Canon PowerShot SX230 HS Review
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The Canon PowerShot SX230 HS camera is a new travel-zoom camera that replaces the SX210 model. There's a 14x, 28-392mm optical zoom lens with built-in image stabilizer, 12.1 megapixel back-illuminated CMOS sensor, 3 inch LCD screen with 460k-dot resolution, DIGIC 4 image processing engine, full 1080p HD Movie Mode with stereo sound and an HDMI output, and Smart Auto mode with Scene Detection Technology and an Easy mode for beginners. The Canon SX230 HS also offers built-in GPS (the only difference between the SX230 and SX220 models), a full range of manual exposure modes for more experienced photographers looking to take control, 8.1 fps burst shooting at 3 megapixel resolution, and a Super Slow Motion Movie mode. The Canon PowerShot SX230 is priced at £299 / $349.99 and is available in pink, blue or black.
Ease of Use
At first glance the SX230 HS looks to be from exactly the same mould as its SX210 IS predecessor, but design-wise and operationally it's not an exact match. The build quality is the usual marriage of plastic and metal, with the PowerShot SX230 HS feeling sturdy enough when gripped in the palm to withstand the odd drop or knock in its inactive state. Curved edges make it appear less boxy and rectangular than it actually is. Whilst the camera is bigger than your average compact, it still just about fits into your pocket and is reasonably light too at 223g even with the memory card and battery inserted. Plus the modest additional bulk feels a fair compromise for that built-in zoom power, the lens extending an ungainly 2-inches from the body when at maximum 392mm equivalent telephoto setting.
The small raised lump on top of the camera next to the shutter release houses the GPS system, the only main difference between the SX230 HS and the cheaper SX220 HS model. The GPS is set to off as a default and to enable it, you have to go into the main menu, go to settings and scroll down to the GPS sub menu. It's worth noting that GPS can't be used in every country and if you're travelling abroad, you should check with that country's regulations to make sure you're ok doing it.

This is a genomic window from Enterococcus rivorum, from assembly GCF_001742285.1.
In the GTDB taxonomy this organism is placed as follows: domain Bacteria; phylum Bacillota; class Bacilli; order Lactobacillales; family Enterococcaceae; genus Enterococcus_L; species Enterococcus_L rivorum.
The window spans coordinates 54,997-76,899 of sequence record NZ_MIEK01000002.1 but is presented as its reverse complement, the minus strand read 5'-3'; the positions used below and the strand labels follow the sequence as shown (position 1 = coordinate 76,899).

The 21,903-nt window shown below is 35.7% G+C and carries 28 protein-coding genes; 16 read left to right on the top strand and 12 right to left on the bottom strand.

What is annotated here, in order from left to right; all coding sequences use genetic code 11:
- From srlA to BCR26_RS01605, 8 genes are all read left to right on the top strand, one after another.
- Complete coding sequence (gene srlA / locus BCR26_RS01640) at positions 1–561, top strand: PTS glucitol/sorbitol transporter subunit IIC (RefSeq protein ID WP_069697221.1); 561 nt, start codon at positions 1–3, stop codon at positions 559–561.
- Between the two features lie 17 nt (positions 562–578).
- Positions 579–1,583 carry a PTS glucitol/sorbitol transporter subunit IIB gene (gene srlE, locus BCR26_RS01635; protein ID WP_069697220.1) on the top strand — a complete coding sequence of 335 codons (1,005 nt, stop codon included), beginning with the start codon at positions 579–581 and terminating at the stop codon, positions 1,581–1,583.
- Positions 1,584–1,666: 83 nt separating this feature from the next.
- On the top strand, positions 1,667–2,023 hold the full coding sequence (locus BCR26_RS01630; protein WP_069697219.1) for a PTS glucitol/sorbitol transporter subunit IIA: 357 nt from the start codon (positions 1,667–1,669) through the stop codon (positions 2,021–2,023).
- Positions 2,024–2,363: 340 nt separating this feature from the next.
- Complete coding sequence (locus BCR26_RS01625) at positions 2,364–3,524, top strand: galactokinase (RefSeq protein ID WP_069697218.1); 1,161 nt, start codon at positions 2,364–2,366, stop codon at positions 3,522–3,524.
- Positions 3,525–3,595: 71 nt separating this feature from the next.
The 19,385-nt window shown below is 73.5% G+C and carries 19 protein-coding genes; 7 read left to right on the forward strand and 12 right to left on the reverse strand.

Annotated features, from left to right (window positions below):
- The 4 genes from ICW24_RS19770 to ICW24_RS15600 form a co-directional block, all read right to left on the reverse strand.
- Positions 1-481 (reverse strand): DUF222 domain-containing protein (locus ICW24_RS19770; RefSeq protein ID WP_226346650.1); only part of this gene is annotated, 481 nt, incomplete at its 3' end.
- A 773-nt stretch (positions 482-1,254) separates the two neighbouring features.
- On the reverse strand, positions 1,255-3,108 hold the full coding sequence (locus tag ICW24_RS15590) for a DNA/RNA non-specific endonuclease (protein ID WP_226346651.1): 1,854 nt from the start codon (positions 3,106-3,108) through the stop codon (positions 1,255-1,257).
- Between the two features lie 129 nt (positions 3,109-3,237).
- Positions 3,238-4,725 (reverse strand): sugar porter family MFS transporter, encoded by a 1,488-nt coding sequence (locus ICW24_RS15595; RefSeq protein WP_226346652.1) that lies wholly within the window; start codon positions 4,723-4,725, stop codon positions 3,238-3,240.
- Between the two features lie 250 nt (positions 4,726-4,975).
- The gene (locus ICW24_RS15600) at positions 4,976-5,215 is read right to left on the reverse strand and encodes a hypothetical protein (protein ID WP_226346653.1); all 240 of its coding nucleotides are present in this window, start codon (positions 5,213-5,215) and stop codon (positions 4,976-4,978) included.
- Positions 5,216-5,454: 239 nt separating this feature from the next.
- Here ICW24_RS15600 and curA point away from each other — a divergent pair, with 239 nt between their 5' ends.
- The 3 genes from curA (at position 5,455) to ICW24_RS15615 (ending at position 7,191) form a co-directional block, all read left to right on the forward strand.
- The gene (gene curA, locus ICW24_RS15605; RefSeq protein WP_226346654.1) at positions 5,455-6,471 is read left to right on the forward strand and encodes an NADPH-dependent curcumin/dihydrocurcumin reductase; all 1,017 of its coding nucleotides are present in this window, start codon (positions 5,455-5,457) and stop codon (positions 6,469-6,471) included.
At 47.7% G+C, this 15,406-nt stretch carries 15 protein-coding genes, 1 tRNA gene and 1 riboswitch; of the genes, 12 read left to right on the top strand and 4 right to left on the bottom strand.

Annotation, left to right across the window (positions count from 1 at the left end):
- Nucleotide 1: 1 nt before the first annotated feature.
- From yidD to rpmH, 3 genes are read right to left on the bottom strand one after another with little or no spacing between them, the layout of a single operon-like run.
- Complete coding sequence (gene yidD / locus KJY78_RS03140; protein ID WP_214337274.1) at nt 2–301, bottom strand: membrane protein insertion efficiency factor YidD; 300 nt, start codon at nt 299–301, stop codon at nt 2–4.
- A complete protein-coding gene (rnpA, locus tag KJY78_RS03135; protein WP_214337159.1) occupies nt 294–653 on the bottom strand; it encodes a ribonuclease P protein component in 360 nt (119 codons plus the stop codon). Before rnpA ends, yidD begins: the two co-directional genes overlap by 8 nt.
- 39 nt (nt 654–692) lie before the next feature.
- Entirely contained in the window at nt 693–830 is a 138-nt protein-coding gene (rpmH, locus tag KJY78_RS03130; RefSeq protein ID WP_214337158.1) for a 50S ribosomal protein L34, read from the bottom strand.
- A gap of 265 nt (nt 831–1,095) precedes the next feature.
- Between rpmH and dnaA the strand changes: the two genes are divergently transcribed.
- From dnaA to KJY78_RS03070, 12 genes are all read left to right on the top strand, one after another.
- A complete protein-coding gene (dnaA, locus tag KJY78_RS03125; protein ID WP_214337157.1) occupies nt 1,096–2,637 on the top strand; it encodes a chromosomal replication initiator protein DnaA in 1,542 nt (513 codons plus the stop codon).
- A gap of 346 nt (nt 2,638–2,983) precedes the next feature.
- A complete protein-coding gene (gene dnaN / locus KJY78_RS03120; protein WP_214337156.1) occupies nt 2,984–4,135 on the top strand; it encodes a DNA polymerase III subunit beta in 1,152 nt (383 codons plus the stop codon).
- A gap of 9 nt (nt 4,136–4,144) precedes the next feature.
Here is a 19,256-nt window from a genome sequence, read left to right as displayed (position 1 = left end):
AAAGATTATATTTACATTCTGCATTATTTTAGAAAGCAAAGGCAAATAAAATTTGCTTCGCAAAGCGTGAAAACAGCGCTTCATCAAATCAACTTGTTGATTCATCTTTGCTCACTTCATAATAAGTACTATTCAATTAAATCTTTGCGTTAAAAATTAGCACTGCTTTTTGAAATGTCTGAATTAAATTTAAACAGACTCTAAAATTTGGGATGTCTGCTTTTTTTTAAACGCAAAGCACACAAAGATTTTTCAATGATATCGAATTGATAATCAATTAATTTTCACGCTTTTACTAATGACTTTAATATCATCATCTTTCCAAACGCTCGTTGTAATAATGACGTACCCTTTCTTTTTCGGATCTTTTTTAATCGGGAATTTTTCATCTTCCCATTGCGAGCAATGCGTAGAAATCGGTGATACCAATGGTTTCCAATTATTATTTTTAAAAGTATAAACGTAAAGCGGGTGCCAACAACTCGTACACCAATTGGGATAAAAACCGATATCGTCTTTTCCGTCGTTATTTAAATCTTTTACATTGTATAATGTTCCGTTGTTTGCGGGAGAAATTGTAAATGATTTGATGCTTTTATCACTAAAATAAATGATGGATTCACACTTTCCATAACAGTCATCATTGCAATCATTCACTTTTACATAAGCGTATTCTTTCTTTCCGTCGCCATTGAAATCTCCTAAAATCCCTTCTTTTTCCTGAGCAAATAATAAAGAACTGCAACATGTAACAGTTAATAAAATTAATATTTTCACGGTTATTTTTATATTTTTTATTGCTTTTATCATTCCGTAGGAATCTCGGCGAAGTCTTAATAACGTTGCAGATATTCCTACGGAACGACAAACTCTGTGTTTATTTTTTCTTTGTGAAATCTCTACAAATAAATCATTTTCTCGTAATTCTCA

Changing modes and features such as the GPS is a simple task thanks to a friendly user interface (UI) and easy to use menu system. Of the two menus, arguably the one you will use the most is the function menu. After all, it gives you access to the most used functions of the camera. Everything is labelled clearly so you can understand what is what and the same goes for the main menu. The GPS system does have trouble indoors or under cover. We found it worked perfectly outside even with cloud cover.
Software for uploading the pictures to Google Maps is included along with the manual disc in the box. You can easy install all items or custom install just the ones you want to. It's relatively easy to find out how to view your pictures on the map, the main problem we had was how to navigate away from the My Pictures folder that the software defaults to, so that we could get to our dedicated folder storing the Canon pictures. The ones that have GPS information will have a small satellite icon in the top corner. The readings are extremely accurate – we would say to within a few metres - although one picture said we were at the house next door.